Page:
Dec. 10, 2014 | By Mary Engel / Fred Hutch News Service

Dr. Leslie Lobel

Dr. Leslie Lobel, the leading Ebola researcher at Ben Gurion University’s National Institute for Biotechnology, spoke at Fred Hutch on Tuesday.

By Robert Hood / Fred Hutch News Service

When it comes to Ebola, we’ve been worried about the wrong thing, says a renowned virologist.

Media speculation that the virus could mutate to become airborne and be transmitted as easily as the flu caused such public concern that the World Health Organization in the fall felt compelled to issue a statement saying there is no evidence or anticipation that that will happen.

But more than cause panic, the rumors distracted attention from what we really should be worried about: all that we don’t know about the Ebola virus’s natural reservoir and its ecosystem, said Dr. Leslie Lobel, a virologist from Ben-Gurion University’s National Institute for Biotechnology.

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Fred Hutch, China partner to collect samples from all types of cancer

New tumor tissue repository will ‘open the flood gates’ for research

Dec. 9, 2014 | By Mary Engel / Fred Hutch News Service

Dr. Steve Self, Dr. Yongping Song and Dr. Xin Sun

Fred Hutch’s Dr. Steve Self, center, signs an agreement with Dr. Yongping Song, left, and Dr. Xin Sun, right, Monday, Dec. 8, 2014 on the Fred Hutch campus in Seattle.

Photo by Robert Hood / Fred Hutch News Service

Fred Hutchinson Cancer Research Center began a new collaboration with Chinese researchers this week by signing an agreement to establish a tumor tissue repository with the Henan Cancer Research Institute in central China’s Henan Province and the China Centers for Disease Control and Prevention. Scientists at the Hutch will be able to use the repository to do research involving the molecular analyses of surgical and other biological specimens and will also have access to demographic and follow-up data.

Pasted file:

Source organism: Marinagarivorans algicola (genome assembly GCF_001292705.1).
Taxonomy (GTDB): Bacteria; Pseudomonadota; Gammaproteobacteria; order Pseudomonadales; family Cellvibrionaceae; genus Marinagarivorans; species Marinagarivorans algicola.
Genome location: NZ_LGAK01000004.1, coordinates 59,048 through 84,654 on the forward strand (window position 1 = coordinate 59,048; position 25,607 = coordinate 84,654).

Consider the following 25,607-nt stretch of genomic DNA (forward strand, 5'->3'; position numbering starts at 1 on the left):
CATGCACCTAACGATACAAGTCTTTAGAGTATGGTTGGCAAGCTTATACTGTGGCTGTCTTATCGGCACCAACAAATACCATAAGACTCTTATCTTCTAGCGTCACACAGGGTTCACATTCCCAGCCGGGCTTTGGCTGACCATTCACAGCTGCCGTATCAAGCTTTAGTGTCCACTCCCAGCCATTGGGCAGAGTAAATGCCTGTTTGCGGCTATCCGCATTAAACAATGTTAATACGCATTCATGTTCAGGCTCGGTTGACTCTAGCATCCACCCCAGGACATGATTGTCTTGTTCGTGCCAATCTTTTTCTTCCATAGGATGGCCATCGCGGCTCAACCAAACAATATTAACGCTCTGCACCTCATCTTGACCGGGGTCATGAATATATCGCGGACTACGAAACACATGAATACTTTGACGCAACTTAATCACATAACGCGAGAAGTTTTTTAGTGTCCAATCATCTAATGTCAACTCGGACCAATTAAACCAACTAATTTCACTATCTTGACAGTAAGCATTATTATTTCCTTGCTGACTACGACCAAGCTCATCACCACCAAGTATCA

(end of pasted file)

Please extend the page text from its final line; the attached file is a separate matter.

The collaboration is set to begin in January with a pilot study on breast cancer biomarkers. Eventually, the repository will collect tissue samples from all types of cancers, making it a rich resource for researchers.

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Fred Hutch’s Holiday Gala raises $8.5 million

Pat Benatar and Neil Giraldo performed at this year’s annual event to raise money for lifesaving research

Dec. 8, 2014 | By Fred Hutch News Service

Pat Benatar and Neil Giraldo

Iconic singer-songwriter Pat Benatar and musician/collaborator Neil Giraldo performed at Saturday's Hutch Holiday Gala at the Sheraton Seattle Hotel.

Robert Hood / Fred Hutch News Service

The 39th annual Hutch Holiday Gala raised $8.6 million Saturday night for Fred Hutchinson Cancer Research Center. The contributions will help fuel the critical research needed to create better treatments — and cures. 

Iconic singer-songwriter Pat Benatar and musician/collaborator Neil Giraldo performed her hit songs including her classic anthem “Love is a Battlefield” that features the line “We are strong,” a lyric that resonated with many in the room whose lives have been touched by cancer.

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Flu season will likely be more severe this year, CDC predicts

Strain has mutated, dimming the vaccine’s effectiveness – but it’s still worth it to get one, experts say

Dec. 5, 2014 | By Dr. Sabrina Richards / Fred Hutch News Service

flu vaccine

Jacqueline Dade-Mack holds her son, Antonio Mack, 3, as he gets a flu vaccination shot Oct. 3, 2014 in Tyler, Texas.

Photo by Sarah A. Miller / The Tyler Morning Telegraph file via AP

This year’s flu season may be particularly grim due to an unexpected shift in influenza strains, predicts the Centers for Disease Control and Prevention.

Most cases of flu this year are caused by a subtype called H3N2, which is covered in the vaccine, but about half those cases are a new strain that the shot doesn’t protect well against, said CDC officials.  

This new player may make the Northern Hemisphere’s 2014-15 flu season particularly deadly — and it’s all down to “bad luck and bad timing,” said Dr. Trevor Bedford of Fred Hutchinson Cancer Research Center.  

“This year may be more deadly for two reasons: more infections, and a more virulent strain,” explained Bedford, who studies virus evolution.